Dealing with toddler behavior can be really stressful when you’re not sure how to handle it.
Every parent knows that so-called “bad behavior” starts with the “terrible twos” and often gets worse before it gets better. We’ll call them the “tortuous threes.”
Some important “toddler traits” include the following:
- Toddlers are mobile and expressive. They know how to move (fast!) and they know how to express themselves with words and actions. They know how to ask for things. They know how to scream at you when you say “no”. But they pretty much lack any capability to use adult logic.
- Toddlers want independence. Toddlers can tell you what they want to have, or what they want to do, they want to be allowed to have it (or do it). They want to push the boundaries and try new things. Yet too many moms and dads don’t realize this is how the youngster learns and gains confidence. If you keep your youngster boxed into a strict set of rules, you risk squashing their inner confidence and willingness to take chances.
- Toddlers have short fuses. Most toddlers behave as if everything is the end of their little world. And it annoys the heck out of moms and dads! We just want them to understand that not everything is a big deal, but we get screaming fits and tantrums instead. The parent’s view of the world is in complete misalignment with the youngster’s view.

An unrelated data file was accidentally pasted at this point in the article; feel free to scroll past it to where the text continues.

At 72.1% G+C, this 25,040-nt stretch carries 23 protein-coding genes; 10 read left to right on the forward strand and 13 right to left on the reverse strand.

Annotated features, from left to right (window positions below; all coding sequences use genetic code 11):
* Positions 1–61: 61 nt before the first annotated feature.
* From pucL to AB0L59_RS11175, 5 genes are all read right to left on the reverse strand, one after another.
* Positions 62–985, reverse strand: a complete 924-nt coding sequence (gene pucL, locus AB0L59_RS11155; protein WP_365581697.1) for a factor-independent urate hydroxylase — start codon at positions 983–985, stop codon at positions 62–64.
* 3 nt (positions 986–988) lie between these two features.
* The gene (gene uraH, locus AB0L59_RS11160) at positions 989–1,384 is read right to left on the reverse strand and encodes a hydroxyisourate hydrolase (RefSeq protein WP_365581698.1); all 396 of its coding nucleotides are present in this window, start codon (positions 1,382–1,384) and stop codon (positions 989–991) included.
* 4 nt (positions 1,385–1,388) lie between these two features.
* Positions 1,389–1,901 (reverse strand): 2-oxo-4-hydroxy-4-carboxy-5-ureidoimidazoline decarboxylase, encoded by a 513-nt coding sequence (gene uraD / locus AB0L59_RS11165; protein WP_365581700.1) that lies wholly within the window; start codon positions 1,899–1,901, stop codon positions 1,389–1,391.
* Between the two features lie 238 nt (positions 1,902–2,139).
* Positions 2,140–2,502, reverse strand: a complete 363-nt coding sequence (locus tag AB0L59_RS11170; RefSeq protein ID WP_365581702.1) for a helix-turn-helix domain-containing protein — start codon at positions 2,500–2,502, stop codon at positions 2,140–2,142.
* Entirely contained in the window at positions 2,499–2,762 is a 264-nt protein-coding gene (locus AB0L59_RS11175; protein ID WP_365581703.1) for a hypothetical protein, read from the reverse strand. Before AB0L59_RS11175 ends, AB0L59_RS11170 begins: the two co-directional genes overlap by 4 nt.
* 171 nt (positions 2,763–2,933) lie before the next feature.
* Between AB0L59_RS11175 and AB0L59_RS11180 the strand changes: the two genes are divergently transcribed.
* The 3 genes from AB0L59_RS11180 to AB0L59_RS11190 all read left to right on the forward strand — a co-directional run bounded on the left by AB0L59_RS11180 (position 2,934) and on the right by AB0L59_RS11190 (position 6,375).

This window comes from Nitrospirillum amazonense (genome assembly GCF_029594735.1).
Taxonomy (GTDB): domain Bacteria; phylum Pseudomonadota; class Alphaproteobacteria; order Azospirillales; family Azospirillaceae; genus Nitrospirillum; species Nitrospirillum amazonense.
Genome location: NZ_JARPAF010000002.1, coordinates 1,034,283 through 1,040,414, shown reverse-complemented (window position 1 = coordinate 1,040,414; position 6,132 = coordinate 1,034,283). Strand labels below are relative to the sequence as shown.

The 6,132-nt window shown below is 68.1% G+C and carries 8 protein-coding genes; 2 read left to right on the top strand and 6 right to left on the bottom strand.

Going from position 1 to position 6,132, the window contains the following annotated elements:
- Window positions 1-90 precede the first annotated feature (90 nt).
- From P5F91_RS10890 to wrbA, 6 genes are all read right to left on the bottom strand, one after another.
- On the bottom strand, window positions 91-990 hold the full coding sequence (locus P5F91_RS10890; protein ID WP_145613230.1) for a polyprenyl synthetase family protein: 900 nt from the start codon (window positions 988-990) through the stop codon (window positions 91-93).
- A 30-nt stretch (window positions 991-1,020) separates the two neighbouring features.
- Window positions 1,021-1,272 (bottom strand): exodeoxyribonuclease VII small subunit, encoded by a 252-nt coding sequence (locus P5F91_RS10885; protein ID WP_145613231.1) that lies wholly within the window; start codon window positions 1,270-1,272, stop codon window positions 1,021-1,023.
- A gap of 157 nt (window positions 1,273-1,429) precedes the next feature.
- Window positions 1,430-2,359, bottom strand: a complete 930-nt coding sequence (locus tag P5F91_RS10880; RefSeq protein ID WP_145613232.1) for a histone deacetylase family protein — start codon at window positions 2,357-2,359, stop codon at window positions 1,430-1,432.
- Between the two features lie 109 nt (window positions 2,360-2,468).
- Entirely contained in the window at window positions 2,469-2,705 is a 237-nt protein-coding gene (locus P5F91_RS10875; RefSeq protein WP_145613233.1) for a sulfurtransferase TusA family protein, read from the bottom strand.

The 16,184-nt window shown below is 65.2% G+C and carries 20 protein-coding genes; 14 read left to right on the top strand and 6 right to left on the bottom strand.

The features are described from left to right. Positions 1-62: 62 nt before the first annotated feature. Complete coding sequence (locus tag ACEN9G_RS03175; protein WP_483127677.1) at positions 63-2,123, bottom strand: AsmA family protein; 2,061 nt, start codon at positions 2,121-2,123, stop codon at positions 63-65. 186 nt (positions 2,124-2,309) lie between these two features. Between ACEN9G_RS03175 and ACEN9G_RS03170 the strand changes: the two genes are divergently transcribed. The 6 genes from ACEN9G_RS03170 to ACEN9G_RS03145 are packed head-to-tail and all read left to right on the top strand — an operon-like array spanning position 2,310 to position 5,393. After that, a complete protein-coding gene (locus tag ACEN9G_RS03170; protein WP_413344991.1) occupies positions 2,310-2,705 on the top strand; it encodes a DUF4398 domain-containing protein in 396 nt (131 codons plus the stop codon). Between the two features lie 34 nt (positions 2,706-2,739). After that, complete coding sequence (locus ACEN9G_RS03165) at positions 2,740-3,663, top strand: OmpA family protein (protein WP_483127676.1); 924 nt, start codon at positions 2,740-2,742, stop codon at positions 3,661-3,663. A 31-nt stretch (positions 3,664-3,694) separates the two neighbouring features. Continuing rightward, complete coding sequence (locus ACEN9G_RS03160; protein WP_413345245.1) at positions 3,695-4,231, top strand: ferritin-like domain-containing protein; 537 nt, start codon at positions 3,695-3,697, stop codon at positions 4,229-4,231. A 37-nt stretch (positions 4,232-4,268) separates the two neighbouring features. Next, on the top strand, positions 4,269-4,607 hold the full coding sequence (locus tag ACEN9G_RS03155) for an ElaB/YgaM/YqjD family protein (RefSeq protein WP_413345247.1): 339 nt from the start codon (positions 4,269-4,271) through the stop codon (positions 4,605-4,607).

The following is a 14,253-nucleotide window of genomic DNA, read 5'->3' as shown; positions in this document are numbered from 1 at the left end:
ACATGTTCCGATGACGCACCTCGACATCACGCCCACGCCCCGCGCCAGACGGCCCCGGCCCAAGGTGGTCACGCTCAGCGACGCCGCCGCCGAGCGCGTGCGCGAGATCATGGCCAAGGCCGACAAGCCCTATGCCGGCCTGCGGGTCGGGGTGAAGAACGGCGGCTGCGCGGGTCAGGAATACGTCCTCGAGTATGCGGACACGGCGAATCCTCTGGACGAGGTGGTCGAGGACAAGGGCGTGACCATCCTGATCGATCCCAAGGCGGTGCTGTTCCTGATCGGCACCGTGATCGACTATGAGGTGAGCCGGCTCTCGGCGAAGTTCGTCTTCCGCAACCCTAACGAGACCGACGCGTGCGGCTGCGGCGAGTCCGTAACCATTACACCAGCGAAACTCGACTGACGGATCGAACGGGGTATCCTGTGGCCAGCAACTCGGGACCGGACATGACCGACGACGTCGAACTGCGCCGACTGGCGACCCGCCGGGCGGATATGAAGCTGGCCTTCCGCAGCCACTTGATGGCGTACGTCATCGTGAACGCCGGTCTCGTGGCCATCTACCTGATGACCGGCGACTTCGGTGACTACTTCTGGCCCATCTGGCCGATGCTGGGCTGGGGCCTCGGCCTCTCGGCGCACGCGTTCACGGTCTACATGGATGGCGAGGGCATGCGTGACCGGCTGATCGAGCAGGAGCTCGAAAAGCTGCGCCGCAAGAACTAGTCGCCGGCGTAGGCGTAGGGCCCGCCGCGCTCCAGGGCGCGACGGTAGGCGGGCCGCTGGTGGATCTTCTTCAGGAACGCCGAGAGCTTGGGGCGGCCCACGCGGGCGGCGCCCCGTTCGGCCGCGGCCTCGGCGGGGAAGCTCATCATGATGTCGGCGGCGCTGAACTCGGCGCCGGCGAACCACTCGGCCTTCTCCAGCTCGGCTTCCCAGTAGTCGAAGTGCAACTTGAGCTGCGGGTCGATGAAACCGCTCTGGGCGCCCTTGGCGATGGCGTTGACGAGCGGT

- Toddlers have a short attention span. I think it’s fair to say that nearly all toddlers have short attention spans unless they are very engaged in some activity. When I say these kids have a short attention span I mean that they can be easily distracted from most oncoming tantrums that relate to things like, “Mommy I want that toy.”
Language is a great parenting tool. And since your toddler is now able to express himself much more clearly than a year ago, this is a great time to use language. The most important language tool is to do something I call “getting in their head.” If your youngster doesn’t feel like you understand him, or at least that you are trying to understand him, you’ll encounter a big wall of resistance. What happens next? Welcome to temper tantrum city.
You can enter your youngster’s head by simply telling your youngster what you know to be true about his situation. For example: “Michael, I know that you want to play over here with this toy.” Next you can build on this rapport with an amplification statement such as, “…and that sure does look like a really fun toy. I bet you really like the nice colors!”
Doing this is like magic. Please don’t overlook it as simplistic and childish. It’s supposed to be! You’re dealing with a toddler! You need to enter their world, and that’s how you do it. The moment you do, your youngster is calmer and open to distraction, suggestion, humor, or logical consequences (should you need them).
If you are butting heads with your toddler, always build rapport by getting in their head before you try to implement any kind of behavioral change tactic. Otherwise, I promise you that you’ll have a more stressful time and there will be more tears. You’re mission is to prevent that.